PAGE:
At Tompkins Square Park, Monday evening, I got to see both fledglings and both parents. It was late in the day and both fledglings were very sleepy. I was lucky enough to watch one of them fall asleep and roost for the night. Late July and early August hawk watching can be disappointing, so it was great to see everyone.
It's been too hot to do much birding over the last week or so, but the weather was cooler on Sunday. I went down to Tompkins Square Park which was fairly quiet. After about an hour this year's fledgling appeared on a TV antenna on a 7th Street roof. Other than that sighting, I didn't get to see anything else.
Both fledglings were easy to watch this afternoon in Tompkins Square Park this afternoon. Not much happened but it was nice to watch them both relax on a hot day.
I made a brief visit to Washington Square Park this evening and found the fledgling on a building in the southwest corner of the park and the adult male on 1 Fifth Avenue. Not much was happening so I went home. Soon thereafter, I got some texts from a friend that the action started as soon as I left with the fledgling coming down into the trees in the western side of the park and getting a visit from its father. Oh, well!
The afternoon started slowly with the fledgling (the one who hatched in the park, which locals are calling Manhattan to differentiate from the adoptee from Brooklyn) flying off a 7th Street roof and then perching in a tree for almost an hour. I lost track of the fledgling and went down to 4th Street to watch the parents on the Most Holy Redeemer Church.
When I returned the park, the fledgling was in a tree and soon came down to the ground to eat a rat. The kill must have been at least day old as it was covered with maggots. After it was eaten, the hawk flew to a fence and eventually to a 7th Street rooftop.
My visit to Fifth Avenue started with Octavia in the nest and the three fledglings chasing each other along the rooftops of Fifth Avenue. They seemed to be enjoying themselves. Then the three fledglings separated and I found one behind the Met.
This will be the last update for 2017. The St. John nest has fledged.
Although the number of confirmed nests is lower than last year, all in all, 2017 was a good year.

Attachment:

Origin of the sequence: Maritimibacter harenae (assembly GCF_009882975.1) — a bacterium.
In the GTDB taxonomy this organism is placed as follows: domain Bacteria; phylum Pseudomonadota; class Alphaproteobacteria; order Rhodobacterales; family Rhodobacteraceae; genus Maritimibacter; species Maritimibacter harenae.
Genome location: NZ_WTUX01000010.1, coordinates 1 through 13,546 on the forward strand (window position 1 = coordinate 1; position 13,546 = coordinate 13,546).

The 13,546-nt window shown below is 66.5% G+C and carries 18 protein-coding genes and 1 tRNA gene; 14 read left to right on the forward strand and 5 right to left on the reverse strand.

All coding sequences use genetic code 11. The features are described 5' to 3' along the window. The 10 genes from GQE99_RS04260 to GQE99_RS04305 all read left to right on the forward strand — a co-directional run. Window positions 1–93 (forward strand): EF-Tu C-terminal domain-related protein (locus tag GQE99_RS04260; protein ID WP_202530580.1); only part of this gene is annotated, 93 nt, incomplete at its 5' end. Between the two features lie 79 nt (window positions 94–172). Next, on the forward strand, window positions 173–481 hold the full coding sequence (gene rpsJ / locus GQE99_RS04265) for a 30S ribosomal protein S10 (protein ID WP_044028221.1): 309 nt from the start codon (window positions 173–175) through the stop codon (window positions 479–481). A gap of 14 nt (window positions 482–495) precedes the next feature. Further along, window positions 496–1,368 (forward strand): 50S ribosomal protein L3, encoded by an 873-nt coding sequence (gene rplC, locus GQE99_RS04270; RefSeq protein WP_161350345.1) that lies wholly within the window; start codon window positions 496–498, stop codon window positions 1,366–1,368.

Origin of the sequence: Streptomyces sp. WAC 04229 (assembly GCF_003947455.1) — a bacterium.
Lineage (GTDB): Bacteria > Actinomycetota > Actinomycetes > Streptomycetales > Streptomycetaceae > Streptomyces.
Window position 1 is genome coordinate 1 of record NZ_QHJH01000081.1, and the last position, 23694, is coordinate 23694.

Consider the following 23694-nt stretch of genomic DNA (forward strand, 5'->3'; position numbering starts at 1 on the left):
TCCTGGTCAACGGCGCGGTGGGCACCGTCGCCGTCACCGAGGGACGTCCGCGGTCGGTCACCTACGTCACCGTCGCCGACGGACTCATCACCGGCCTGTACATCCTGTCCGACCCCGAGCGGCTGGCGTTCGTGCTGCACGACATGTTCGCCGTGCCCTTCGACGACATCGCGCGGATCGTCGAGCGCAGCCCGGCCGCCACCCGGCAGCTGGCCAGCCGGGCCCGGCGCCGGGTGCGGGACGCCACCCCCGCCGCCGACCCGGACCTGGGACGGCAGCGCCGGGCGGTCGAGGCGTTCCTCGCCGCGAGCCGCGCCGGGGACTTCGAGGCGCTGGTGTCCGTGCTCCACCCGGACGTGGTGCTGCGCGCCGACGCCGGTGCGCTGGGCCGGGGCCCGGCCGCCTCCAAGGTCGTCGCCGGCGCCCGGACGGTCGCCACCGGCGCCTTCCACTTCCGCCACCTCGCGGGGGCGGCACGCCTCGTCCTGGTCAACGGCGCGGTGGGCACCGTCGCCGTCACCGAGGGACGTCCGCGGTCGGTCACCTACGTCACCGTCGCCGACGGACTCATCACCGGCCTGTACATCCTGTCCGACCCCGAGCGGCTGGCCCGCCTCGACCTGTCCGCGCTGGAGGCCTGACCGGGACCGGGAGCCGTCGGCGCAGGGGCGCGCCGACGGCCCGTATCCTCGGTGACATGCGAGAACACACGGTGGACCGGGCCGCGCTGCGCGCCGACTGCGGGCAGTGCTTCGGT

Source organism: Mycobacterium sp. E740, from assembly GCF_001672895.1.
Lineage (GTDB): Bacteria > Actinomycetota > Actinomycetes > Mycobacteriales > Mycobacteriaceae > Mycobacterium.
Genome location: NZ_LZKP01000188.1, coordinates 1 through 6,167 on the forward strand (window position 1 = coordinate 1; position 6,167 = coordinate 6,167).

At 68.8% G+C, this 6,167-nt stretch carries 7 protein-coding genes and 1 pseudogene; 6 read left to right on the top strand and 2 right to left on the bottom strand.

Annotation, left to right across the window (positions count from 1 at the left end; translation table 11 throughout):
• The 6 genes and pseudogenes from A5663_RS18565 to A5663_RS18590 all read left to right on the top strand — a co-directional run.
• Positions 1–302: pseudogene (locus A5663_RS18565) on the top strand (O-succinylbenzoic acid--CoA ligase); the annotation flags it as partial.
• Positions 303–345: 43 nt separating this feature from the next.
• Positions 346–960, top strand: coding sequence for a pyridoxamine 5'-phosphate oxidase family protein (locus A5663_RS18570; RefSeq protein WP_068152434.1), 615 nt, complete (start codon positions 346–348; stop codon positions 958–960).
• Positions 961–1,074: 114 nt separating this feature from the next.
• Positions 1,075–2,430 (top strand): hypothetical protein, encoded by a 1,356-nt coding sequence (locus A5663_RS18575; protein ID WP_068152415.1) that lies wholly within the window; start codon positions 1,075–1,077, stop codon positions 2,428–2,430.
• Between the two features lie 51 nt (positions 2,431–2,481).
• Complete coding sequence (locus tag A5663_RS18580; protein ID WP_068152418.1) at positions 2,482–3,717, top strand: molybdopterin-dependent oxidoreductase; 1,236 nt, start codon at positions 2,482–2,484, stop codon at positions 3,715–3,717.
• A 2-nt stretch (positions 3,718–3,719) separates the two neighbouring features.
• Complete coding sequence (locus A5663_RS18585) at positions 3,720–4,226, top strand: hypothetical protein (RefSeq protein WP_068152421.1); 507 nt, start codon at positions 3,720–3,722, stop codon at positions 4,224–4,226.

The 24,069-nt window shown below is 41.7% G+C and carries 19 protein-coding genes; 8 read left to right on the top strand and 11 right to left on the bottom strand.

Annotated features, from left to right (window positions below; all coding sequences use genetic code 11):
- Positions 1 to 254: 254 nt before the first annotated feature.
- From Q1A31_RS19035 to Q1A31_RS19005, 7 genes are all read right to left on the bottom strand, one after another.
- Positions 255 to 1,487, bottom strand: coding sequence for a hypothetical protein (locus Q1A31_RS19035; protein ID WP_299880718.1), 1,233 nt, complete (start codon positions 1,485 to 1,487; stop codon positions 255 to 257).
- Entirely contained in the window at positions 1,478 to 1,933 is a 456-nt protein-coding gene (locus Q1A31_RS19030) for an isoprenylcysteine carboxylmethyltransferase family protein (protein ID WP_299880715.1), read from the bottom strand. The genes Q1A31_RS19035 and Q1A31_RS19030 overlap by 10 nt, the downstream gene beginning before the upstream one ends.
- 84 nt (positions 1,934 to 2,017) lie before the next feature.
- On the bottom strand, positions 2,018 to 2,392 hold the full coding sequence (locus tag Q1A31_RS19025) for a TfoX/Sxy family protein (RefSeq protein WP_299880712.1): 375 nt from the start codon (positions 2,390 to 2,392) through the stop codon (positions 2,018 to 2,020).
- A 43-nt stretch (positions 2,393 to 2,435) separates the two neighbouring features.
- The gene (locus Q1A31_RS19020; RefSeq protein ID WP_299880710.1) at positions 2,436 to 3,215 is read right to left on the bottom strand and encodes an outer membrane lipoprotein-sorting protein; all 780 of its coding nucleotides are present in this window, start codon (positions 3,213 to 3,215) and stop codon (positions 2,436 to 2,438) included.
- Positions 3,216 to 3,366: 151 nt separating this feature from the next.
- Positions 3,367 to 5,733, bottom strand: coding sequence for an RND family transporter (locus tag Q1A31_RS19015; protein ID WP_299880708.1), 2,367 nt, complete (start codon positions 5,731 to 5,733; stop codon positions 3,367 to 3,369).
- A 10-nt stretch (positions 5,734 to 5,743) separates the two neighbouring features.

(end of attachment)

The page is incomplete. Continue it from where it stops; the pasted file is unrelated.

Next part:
I saw one of the Fifth Avenue fledglings today. I found it perched at 77th and Fifth, and then tracked it to 80th and Fifth Avenue near the entrance to the Met garage.
Today, I got to watch two lovely Peregrine Falcon Fledglings, on the Precipice Cliffs, at Acadia National Park in Maine. The had fledged a few day earlier. They clearly aren't Urban Hawks, but were fun to watch just the same!
I hadn't been at the nest for over a month and realized I better visit before the eyasses got ready to fledge. There are three youngsters, although it took some careful observing to make out all three at once. It's good to see this nest get back to normal after all of the construction in the area over the last few years.
Tonight, both parents and fledglings were very active in the park. It was nice to see the biologically related fledgling chase after the father for food. A great sign the fledglings are maturing and getting used to the park.
Changes from last update:
- 72nd and West End Nest has fledged
- 2nd fledgling confirmed at Inwood Hill Park (6-27-17)
Sunday at Fifth Avenue was similar to Saturday, a mix of fledglings in the park and on Fifth Avenue buildings.
The Fifth Avenue fledglings are still centered around 72nd and Fifth but are also being seen further away, including The Ramble and a building on 70th and Fifth.
After a few days where the fledgling alluded hawk watchers, it was nice to get a text from a friend that she was quietly sitting in a tree on the west side of the park. She moved around a bit while I was there and Bobby, her father came in to check on her. But in general, it was a quiet afternoon.
The three fledglings and their parents are doing very well, with them still staying around 72nd Street and Fifth Avenue. They were all flying around when I was there for about an hour this evening.
Both the adopted fledgling and the biological fledgling are starting to feel at home flying around the park and exploring the ground too. This evening it was one happy family with the adult male feeding both youngsters. It should be a fun summer.
The Tompkins Square Park foster child has been fully adopted by the parents in the park. They're feeding it at least twice a day. It however seems a little overwhelmed by the park and is still a little reticent to fly around. It's preferring to branch around a tree rather than fly just yet. I'm sure this will work itself out over the next few days.
Thanks to the Horvaths for giving this youngster a chance to be a wild animal again. Nothing is without risk, but giving this bird a chance to live a natural life is fantastic.
The Tompkins Square Park foster child finally decided to leave it's tree. It first went to a fence and then spent much of the afternoon exploring the main lawn of the park.
The fact that it wasn't eager to fly back up into a tree had a few folks overly concerned. The parents had already fed the new bird twice since it arrived. Fledglings are like toddlers and can do silly things. The right folks were keeping track of the bird, and everyone who needed it had the phone number of both parks employees and the rehabbers.
Releasing a bird back isn't without risk but rescued eyasses deserve to be given a chance to be wild again. I learned a long time ago not to second guess an established, trusted rehabber.